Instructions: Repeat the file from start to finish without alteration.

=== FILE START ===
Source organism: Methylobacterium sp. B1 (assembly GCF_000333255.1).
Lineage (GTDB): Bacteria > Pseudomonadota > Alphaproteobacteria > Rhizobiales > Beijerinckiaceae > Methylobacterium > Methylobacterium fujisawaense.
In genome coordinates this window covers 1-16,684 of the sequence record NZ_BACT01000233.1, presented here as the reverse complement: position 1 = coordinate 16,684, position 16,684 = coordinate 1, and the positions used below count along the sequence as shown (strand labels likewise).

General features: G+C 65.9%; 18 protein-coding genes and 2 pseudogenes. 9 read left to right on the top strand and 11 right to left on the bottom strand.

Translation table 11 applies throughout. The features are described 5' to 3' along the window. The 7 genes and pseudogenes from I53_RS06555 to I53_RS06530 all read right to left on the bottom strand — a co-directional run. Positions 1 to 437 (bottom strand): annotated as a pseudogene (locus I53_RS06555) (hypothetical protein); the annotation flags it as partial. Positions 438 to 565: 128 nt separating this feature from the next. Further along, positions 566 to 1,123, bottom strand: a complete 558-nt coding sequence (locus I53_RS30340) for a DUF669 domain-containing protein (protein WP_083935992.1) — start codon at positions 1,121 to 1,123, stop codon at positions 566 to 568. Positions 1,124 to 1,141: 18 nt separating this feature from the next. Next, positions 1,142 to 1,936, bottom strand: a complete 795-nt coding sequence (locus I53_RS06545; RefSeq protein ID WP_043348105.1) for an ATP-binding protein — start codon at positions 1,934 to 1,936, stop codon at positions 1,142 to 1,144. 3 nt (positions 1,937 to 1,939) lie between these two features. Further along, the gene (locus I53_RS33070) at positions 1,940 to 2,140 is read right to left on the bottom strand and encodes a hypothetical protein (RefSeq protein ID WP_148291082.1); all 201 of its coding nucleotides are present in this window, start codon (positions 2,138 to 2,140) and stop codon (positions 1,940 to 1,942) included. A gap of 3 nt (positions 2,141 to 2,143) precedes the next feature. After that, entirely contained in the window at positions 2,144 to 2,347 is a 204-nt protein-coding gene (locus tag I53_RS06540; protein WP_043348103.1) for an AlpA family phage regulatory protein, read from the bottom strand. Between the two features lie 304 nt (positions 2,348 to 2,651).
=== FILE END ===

Source organism: Methylobacterium sp. B1 (assembly GCF_000333255.1).
Lineage (GTDB): Bacteria > Pseudomonadota > Alphaproteobacteria > Rhizobiales > Beijerinckiaceae > Methylobacterium > Methylobacterium fujisawaense.
In genome coordinates this window covers 1-16,684 of the sequence record NZ_BACT01000233.1, presented here as the reverse complement: position 1 = coordinate 16,684, position 16,684 = coordinate 1, and the positions used below count along the sequence as shown (strand labels likewise).

General features: G+C 65.9%; 18 protein-coding genes and 2 pseudogenes. 9 read left to right on the top strand and 11 right to left on the bottom strand.

Translation table 11 applies throughout. The features are described 5' to 3' along the window. The 7 genes and pseudogenes from I53_RS06555 to I53_RS06530 all read right to left on the bottom strand — a co-directional run. Positions 1 to 437 (bottom strand): annotated as a pseudogene (locus I53_RS06555) (hypothetical protein); the annotation flags it as partial. Positions 438 to 565: 128 nt separating this feature from the next. Further along, positions 566 to 1,123, bottom strand: a complete 558-nt coding sequence (locus I53_RS30340) for a DUF669 domain-containing protein (protein WP_083935992.1) — start codon at positions 1,121 to 1,123, stop codon at positions 566 to 568. Positions 1,124 to 1,141: 18 nt separating this feature from the next. Next, positions 1,142 to 1,936, bottom strand: a complete 795-nt coding sequence (locus I53_RS06545; RefSeq protein ID WP_043348105.1) for an ATP-binding protein — start codon at positions 1,934 to 1,936, stop codon at positions 1,142 to 1,144. 3 nt (positions 1,937 to 1,939) lie between these two features. Further along, the gene (locus I53_RS33070) at positions 1,940 to 2,140 is read right to left on the bottom strand and encodes a hypothetical protein (RefSeq protein ID WP_148291082.1); all 201 of its coding nucleotides are present in this window, start codon (positions 2,138 to 2,140) and stop codon (positions 1,940 to 1,942) included. A gap of 3 nt (positions 2,141 to 2,143) precedes the next feature. After that, entirely contained in the window at positions 2,144 to 2,347 is a 204-nt protein-coding gene (locus tag I53_RS06540; protein WP_043348103.1) for an AlpA family phage regulatory protein, read from the bottom strand. Between the two features lie 304 nt (positions 2,348 to 2,651).